Airlines are adding more flights in Asia. Here’s how that may affect airfares

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Many flights that were canceled during the pandemic are returning to the skies this month.

Last week, Singapore Airlines and Scoot announced they’re adding dozens of flights to cities across Asia. Citing strong demand and relaxed border restrictions, both airlines announced more flights between Singapore and Japan, South Korea and Taiwan.

Scoot is bringing back twice-weekly flights to Yogyakarta and Pekanbaru in October too.

Most of the flights are reinstated ones, but Scoot’s adding a few new routes. This month, it will start flying from Singapore to Lombok and Makassar, Indonesia. Scoot is also adding a seasonal nonstop flight to Sapporo for travelers who want to hit the slopes in Japan this winter.

Both airlines are gearing up for more flights to China. Singapore Airlines launched services to Beijing in September; this month, it will start flying to Chengdu, with a second weekly flight going to Shenzhen. Scoot is already flying into four Chinese cities, with flights to Wuhan and Zhengzhou starting this week.

Scoot isn’t the only budget carrier ramping up services in the region. Cebu Pacific is restarting its first international route from Davao to Singapore this month. And AirAsia is resuming several flights between Malaysia and Indonesia, including a new route linking Bali to Penang.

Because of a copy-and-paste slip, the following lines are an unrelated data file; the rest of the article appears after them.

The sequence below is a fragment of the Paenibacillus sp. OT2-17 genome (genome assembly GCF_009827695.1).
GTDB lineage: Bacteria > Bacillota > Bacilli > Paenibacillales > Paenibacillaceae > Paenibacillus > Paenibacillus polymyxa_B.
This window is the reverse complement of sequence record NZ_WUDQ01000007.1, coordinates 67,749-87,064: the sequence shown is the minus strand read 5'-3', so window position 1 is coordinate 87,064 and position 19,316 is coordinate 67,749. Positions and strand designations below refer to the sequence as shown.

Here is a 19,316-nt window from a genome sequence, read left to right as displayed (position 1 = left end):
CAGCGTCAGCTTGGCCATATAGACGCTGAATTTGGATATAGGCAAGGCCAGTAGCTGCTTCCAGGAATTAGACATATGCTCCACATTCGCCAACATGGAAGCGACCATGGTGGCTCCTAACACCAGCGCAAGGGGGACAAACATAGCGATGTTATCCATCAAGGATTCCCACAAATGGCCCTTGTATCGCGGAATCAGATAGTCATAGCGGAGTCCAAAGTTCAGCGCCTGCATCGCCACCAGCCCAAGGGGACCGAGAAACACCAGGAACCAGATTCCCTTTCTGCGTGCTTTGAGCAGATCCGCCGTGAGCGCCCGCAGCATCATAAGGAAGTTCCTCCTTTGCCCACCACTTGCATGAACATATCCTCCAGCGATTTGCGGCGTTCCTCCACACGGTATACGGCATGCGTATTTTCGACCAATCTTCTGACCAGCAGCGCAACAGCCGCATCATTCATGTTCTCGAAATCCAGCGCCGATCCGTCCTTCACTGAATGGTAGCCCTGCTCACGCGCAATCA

On the heels of Hong Kong’s relaxed border restrictions, Cathay Pacific’s budget carrier HK Express announced plans to add more than 400 flights linking Hong Kong to Singapore, Bangkok and several cities in Japan before the end of the year.  

More flights, cheaper airfare?

James Marshall, vice president of global air at Expedia Group, told “Squawk Box Asia” Monday that limited flight choices for travelers in Asia “was one of the reasons why pricing was quite high.”

“The fact that airlines are increasing their capacity is a very good thing,” he said. But as for whether flight prices are at their peak right now, Marshall said, “It’s very difficult to say.”   

One issue is that the industry continues to struggle with staffing shortages. The Hong Kong Aircrew Officers Association, a professional association representing Cathay Pacific pilots, warned last week that because of lack of staff “air fares will continue to rise due to low supply combined with a high demand” — a situation that will inconvenience Hong Kong for “many years.”

Staffing problems were blamed for the travel chaos in Europe and North America last summer — a problem Asian airlines don’t want to repeat, said Marshall.

“Airlines in Asia-Pacific have been very careful on how they manage the increase … ensuring that they get staffed at the right level so we don’t end up with operational issues that we’ve seen in other regions,” he said.

If airlines remain cautious about adding new flights and demand remains strong — especially with the Christmas travel season closing in — cheaper airfares may not be realized for some time.

“We are obviously optimistic about the opening and decrease of capacity, but the demand is still very strong, especially towards the end of the year,” said Marshall.

Sophie Tremblay

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